The Great West Conference was formerly a football-only league but has expanded into an all-sports league with the addition of NJIT, University of Texas–Pan American, Utah Valley, Houston Baptist University, University of North Dakota and University of South Dakota. Chicago State University joined the conference in October 2008 making the total full-sports members to 7.[7] The Highlander programs that participated in the Great West were men's and women's basketball; baseball; women's volleyball; women's tennis; men's and women's cross country; men's and women's indoor track and field; and men's and women's outdoor track and field.

The newly expanded conference was not eligible for automatic Division I championship postseason qualification, but the Great West Conference men's basketball tournament champion was granted an automatic bid to CollegeInsider.com Postseason Tournament (CIT).[8]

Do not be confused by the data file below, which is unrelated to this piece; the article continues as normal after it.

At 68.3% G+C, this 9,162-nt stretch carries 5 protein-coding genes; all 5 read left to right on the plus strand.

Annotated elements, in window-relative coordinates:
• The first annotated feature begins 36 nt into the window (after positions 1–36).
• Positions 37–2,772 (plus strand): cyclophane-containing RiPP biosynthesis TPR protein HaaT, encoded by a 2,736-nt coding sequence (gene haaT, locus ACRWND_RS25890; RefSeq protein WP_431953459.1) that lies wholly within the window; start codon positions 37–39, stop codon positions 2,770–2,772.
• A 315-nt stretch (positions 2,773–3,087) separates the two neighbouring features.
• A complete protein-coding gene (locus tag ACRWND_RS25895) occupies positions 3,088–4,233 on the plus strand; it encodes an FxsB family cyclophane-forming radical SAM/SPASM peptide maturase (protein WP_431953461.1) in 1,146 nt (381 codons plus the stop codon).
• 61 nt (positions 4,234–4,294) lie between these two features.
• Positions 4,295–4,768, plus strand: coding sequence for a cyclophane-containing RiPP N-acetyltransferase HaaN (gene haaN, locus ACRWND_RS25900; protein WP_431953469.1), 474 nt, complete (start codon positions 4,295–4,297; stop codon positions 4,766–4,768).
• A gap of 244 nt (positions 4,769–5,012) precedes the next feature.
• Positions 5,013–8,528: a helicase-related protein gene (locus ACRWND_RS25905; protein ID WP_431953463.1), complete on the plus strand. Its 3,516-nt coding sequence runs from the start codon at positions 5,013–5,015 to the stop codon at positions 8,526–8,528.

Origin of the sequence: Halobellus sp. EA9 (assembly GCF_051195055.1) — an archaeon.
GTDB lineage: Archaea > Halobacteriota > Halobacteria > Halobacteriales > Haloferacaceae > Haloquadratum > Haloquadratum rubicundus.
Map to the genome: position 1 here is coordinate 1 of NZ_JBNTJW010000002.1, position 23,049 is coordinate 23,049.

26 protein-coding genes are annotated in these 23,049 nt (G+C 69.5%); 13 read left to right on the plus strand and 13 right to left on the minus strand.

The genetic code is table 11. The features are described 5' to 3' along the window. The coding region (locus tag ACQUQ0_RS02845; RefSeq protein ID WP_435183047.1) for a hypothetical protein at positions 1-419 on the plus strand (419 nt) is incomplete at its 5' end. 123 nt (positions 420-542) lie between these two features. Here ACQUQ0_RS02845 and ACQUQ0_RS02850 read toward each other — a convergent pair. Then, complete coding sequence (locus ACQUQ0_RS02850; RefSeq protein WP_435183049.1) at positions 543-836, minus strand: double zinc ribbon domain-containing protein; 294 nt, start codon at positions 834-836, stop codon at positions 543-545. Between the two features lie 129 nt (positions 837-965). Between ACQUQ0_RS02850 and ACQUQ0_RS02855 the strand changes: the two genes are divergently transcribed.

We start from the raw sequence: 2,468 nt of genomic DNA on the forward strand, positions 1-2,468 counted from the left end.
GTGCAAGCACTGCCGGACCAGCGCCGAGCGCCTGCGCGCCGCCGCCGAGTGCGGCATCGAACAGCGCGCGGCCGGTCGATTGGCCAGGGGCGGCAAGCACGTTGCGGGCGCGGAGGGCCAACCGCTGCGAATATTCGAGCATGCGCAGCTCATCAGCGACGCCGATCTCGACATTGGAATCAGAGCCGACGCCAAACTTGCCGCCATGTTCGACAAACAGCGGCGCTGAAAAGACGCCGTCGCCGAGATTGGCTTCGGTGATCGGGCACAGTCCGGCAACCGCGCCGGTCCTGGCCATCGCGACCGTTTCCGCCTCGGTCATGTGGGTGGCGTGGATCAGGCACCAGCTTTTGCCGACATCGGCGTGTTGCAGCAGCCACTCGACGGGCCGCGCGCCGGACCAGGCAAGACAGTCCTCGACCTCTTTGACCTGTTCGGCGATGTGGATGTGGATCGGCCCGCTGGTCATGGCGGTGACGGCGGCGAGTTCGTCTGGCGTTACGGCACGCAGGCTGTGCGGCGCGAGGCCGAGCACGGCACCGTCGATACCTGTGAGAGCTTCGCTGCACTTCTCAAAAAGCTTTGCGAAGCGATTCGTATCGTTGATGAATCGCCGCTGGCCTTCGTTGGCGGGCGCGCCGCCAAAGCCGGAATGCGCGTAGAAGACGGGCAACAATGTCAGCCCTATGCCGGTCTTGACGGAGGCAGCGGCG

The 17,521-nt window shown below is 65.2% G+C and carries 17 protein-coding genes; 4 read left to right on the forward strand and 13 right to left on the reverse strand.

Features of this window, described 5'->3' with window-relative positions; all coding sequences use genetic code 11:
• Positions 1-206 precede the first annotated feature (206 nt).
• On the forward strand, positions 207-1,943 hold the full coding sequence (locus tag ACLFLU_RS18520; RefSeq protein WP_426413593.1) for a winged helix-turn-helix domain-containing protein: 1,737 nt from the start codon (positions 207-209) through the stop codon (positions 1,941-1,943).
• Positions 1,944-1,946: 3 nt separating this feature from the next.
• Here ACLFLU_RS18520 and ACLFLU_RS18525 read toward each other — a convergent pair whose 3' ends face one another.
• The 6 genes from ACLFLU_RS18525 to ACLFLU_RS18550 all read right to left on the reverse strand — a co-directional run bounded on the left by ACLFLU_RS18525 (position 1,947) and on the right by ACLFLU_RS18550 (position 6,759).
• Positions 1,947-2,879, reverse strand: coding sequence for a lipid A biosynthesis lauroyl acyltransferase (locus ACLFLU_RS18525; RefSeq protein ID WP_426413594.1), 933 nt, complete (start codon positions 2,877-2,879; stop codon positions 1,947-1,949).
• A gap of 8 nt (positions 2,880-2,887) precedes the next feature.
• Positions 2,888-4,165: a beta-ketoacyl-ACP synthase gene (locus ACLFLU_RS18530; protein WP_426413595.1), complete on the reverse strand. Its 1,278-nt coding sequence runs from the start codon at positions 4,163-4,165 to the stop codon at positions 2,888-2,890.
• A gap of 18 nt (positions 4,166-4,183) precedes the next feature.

During the 2012-13 basketball season, the NCAA underwent major changes in conference realignment. The Western Athletic Conference lost all but two members, Idaho and New Mexico State, which ultimately led to the league dropping football. The WAC responded by adding seven more schools, including three of the five Great West schools: Chicago State, University of Texas-Pan America, and Utah Valley. Houston Baptist accepted an invitation to the Southland Conference. With only NJIT left, the conference folded.

Although the Northeast Conference and Atlantic Sun Conference were discussed as likely destinations as of May 2013,[9] it was not offered a spot in either for the 2013-2014 season.

However, some teams do compete in single-sport conferences. The Men's volleyball team competes in Eastern Intercollegiate Volleyball Association (EIVA). In 2013-14 the NJIT men's swimming and diving team began competing in the Coastal Collegiate Swimming Association (CCSA). In 2014 NJIT women's tennis became an associate member of the America East Conference and in 2014-15 NJIT men's soccer will begin play in the Sun Belt Conference as an associate member as well.